• White pepper may lower blood sugar levels. Caution is advised when using herbs or supplements that may also lower blood sugar. Blood glucose levels may require monitoring, and doses may need adjustment.
  • White pepper may interfere with the way the body processes certain herbs or supplements using the liver's cytochrome P450 enzyme system. As a result, the levels of other herbs or supplements may change in the blood. It may also alter the effects that other herbs or supplements possibly have on the P450 system.
  • White pepper may increase the amount of drowsiness caused by some herbs or supplements.
  • White pepper may also interact with antibiotics, anticancer herbs and supplements, antifungal herbs and supplements, antihistamines, anti-HIV herbs and supplements, anti-inflammatory herbs and supplements, antioxidants, antiparasitic herbs and supplements, antiseizure herbs and supplements, capsaicin (the chemical in chili peppers that makes them hot), cholesterol-lowering herbs and supplements, curcumin (a component of turmeric), Eclipta alba (false daisy), epigallocatechin gallate (EGCG; also known as epigallocatechin 3-gallate; the main polyphenol in green tea), fertility herbs and supplements, ferulic acid (a phenol compound derived from plants), gallic acid (an astringent derived from plants), green tea (Camellia sinensis), herbs and supplements that affect breathing, herbs and supplements that affect the heart, herbs and supplements that affect hormone levels, herbs and supplements that affect the digestive system, herbs and supplements that affect the immune system, herbs and supplements that affect the nervous system, herbs and supplements that affect the thyroid, herbs and supplements that may damage the liver, painkillers, p-glycoprotein regulated herbs and supplements, Rhodiola, UDP substrates, and valerian.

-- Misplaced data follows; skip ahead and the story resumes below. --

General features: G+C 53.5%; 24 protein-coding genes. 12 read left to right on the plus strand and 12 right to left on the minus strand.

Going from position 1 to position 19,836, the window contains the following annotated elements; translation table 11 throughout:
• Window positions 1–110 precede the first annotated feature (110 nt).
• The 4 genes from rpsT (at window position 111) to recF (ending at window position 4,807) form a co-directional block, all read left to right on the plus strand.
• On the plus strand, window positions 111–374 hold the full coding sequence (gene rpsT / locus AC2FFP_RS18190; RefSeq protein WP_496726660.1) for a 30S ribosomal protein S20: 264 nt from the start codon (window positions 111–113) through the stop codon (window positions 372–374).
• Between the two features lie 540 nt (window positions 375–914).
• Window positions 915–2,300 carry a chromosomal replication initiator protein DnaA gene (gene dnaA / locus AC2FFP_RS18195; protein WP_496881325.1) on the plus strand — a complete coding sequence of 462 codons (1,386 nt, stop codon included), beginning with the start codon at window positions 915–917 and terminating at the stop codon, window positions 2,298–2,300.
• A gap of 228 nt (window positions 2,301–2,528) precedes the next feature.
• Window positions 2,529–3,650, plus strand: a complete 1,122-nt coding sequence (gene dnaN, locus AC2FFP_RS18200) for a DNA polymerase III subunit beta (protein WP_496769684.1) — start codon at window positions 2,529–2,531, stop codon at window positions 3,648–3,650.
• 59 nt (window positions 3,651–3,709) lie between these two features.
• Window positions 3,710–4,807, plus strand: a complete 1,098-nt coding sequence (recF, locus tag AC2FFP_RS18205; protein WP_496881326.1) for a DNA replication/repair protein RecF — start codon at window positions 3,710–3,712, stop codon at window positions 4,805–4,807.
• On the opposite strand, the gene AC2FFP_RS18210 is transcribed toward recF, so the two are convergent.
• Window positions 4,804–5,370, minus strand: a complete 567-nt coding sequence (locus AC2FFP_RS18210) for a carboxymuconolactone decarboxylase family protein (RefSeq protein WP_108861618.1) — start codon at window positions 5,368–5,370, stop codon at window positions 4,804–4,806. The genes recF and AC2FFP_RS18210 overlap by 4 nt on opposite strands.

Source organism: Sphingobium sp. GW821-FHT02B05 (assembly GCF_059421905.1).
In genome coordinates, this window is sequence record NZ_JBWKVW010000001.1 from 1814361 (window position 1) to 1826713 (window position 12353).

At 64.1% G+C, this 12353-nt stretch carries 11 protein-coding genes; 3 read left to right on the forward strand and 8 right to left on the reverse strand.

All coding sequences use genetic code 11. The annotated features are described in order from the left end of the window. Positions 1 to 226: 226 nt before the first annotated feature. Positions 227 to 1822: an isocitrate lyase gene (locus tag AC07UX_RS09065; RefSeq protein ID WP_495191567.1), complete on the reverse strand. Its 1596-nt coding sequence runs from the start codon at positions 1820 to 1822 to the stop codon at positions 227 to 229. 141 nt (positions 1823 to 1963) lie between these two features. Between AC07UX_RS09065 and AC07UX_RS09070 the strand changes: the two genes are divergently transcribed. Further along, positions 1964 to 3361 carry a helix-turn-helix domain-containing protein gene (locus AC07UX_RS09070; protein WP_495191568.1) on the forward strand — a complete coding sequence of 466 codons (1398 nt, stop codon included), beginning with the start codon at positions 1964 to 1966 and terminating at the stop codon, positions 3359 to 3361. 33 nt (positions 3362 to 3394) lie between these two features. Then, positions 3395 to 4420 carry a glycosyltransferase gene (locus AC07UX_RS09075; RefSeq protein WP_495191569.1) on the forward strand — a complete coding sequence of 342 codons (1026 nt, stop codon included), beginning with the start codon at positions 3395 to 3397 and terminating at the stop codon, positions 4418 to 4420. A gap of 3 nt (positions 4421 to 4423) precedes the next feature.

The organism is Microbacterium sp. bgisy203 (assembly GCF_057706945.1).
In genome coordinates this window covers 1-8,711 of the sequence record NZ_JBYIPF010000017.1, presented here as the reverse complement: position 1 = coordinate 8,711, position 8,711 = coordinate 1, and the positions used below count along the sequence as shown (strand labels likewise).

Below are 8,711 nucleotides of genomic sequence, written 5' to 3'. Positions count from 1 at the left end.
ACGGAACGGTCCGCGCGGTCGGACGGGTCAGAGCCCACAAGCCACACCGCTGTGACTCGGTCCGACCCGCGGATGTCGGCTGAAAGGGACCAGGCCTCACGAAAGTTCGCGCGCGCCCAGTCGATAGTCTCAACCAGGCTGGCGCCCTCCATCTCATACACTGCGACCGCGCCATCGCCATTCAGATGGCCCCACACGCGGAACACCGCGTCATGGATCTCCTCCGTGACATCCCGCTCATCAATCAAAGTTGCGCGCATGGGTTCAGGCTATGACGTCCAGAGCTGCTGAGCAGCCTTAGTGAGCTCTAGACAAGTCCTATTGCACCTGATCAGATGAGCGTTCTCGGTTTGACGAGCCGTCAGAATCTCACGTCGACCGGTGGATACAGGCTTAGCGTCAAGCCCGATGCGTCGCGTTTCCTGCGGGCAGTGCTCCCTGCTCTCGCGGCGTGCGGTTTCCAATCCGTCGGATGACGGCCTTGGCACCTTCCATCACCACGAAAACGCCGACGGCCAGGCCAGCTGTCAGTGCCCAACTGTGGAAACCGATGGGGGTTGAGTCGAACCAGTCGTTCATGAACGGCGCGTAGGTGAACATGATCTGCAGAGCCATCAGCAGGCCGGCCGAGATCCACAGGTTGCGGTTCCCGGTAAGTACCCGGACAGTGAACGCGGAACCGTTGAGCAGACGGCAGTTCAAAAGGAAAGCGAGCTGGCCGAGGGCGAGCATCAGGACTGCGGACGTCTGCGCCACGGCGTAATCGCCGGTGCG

Attribution
  • This information is based on a systematic review of scientific literature edited and peer-reviewed by contributors to the Natural Standard Research Collaboration (www.naturalstandard.com).

Bibliography
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  2. Kumar S, Warikoo R, Wahab N. Larvicidal potential of ethanolic extracts of dried fruits of three species of peppercorns against different instars of an indian strain of dengue fever mosquito, Aedes aegypti L. (Diptera: Culicidae). Parasitol Res. 2010;107(4):9017.
  3. Liu Y, Yadev VR, Aggarwal BB, et al. Inhibitory effects of black pepper (Piper nigrum) extracts and compounds on human tumor cell proliferation, cyclooxygenase enzymes, lipid peroxidation and nuclear transcription factor-kappa-B. Nat Prod Commun. 2010;5(8):1253-7.